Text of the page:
• Jack Dumbacher stands with arms crossed and smiling, behind opened trays of taxidermied birds from ACademy collections.
    As a curator of birds and mammals, Jack Dumbacher uses both fieldwork and Academy collections to produce research about bird populations around the world. Kathryn Whitney © 2019 California Academy of Sciences
  • Jack Dumbacher holds a flashlight up to a tree, which is mostly shrouded in darkness due to nighttime conditions.
    Dumbacher is an expert birder and is pictured searching for owls at night near Caples Creek in California. Gayle Laird © California Academy of Sciences
  • Dumbacher stands at a podium on the far right as he presents a powerpoint about rewilding in the galapagos at a members talk.
    Dumbacher's recent projects focus on rewilding the Galápagos Islands, where invasive species threaten local ecosystems and endemic animals. Nicole Ravicchio © California Academy of Sciences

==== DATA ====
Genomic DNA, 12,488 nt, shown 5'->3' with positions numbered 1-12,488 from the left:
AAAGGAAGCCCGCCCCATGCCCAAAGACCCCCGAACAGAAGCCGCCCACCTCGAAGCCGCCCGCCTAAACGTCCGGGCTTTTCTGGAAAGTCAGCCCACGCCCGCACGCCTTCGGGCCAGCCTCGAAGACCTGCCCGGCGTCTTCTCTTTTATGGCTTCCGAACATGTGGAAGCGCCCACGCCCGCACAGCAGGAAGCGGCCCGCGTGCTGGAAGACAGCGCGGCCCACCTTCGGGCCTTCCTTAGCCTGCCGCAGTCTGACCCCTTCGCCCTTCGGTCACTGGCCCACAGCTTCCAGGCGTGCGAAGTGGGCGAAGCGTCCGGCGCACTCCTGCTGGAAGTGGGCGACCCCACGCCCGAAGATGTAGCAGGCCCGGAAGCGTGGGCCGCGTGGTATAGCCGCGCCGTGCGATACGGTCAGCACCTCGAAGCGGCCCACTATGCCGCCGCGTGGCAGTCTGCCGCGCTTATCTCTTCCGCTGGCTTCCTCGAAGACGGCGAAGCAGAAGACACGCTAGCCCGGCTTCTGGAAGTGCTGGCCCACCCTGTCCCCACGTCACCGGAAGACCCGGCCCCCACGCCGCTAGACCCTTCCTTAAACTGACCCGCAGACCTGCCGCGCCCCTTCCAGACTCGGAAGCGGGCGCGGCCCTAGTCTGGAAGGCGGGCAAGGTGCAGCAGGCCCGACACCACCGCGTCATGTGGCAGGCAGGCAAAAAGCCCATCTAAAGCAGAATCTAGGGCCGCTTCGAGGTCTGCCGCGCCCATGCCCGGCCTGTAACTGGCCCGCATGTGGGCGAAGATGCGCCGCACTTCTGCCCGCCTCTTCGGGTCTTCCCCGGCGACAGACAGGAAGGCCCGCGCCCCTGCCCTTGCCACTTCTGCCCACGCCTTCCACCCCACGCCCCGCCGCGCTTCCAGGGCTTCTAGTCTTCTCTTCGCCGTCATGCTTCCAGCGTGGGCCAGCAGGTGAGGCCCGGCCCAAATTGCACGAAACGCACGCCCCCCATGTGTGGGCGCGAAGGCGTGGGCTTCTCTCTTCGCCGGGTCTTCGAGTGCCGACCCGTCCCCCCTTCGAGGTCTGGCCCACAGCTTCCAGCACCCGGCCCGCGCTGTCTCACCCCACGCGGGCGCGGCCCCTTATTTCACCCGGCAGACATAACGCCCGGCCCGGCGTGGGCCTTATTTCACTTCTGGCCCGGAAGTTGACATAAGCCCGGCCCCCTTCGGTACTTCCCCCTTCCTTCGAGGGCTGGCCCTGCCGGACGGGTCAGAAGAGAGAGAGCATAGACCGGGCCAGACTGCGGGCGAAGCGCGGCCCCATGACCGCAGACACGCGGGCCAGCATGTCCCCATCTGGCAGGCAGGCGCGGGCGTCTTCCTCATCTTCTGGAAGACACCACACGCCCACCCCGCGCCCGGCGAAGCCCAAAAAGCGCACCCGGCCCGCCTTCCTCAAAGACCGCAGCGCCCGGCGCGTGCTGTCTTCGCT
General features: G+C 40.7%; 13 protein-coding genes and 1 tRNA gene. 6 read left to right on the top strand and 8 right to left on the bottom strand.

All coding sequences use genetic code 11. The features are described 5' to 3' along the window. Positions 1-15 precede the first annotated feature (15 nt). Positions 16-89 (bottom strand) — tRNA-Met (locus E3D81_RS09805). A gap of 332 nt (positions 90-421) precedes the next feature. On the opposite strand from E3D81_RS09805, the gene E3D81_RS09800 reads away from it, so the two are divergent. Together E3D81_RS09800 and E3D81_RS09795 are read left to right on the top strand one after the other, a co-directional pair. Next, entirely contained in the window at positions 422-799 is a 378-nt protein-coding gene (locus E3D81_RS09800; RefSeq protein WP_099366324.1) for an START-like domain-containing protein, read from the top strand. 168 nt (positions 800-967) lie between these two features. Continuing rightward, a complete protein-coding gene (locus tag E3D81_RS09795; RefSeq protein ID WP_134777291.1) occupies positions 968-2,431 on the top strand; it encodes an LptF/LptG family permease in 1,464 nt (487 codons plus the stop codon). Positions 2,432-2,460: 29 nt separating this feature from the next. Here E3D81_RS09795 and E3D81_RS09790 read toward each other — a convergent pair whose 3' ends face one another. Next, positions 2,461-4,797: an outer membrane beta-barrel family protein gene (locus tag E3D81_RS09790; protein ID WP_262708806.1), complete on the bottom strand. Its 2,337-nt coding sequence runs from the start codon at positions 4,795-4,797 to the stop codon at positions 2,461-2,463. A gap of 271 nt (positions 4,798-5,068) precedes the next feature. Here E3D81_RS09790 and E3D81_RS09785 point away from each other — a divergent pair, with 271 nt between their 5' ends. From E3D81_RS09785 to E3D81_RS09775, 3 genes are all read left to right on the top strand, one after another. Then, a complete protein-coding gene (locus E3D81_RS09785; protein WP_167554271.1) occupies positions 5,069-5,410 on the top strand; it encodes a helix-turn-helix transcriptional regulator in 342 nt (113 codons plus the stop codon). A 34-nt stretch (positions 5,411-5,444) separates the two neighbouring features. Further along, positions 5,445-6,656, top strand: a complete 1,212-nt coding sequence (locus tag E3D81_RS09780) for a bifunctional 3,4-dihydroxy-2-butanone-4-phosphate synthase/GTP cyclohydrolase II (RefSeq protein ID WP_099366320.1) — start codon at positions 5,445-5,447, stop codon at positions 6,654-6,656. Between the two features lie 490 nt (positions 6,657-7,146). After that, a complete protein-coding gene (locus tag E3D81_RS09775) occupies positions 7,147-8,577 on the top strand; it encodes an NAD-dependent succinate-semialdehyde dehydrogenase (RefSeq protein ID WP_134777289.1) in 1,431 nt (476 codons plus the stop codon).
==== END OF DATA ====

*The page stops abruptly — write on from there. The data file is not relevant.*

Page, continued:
Jack Dumbacher, PhD, studies the ecology and evolution of birds. His research highlights include the evolutionary study of round-eared elephant shrews in Namibia; chemical defense among New Guinean birds; and the conservation of spotted owls in California. Dumbacher’s most recent projects focus on fire resilience in California forests and conservation efforts aiming to restore original ecosystems on the Galápagos Islands—all projects that harness his multidisciplinary background in math, molecular ecology, and avian genetics. Dumbacher has served as the Academy’s curator of ornithology and mammalogy since 2003, and was named a Patterson Scholar in 2024.

Rewilding an archipelago

Jack Dumbacher stands in bird collections with a drawer open, holding a taxidermied reddish orange finch from Galapagos.

Today, Dumbacher’s main focus rests in the famed Galápagos Islands. Through their joint research lab, Dumbacher and San Francisco State University Professor Jaime Chaves, PhD, have launched a series of collaborative projects documenting the Galápagos's evolutionary history and present biodiversity.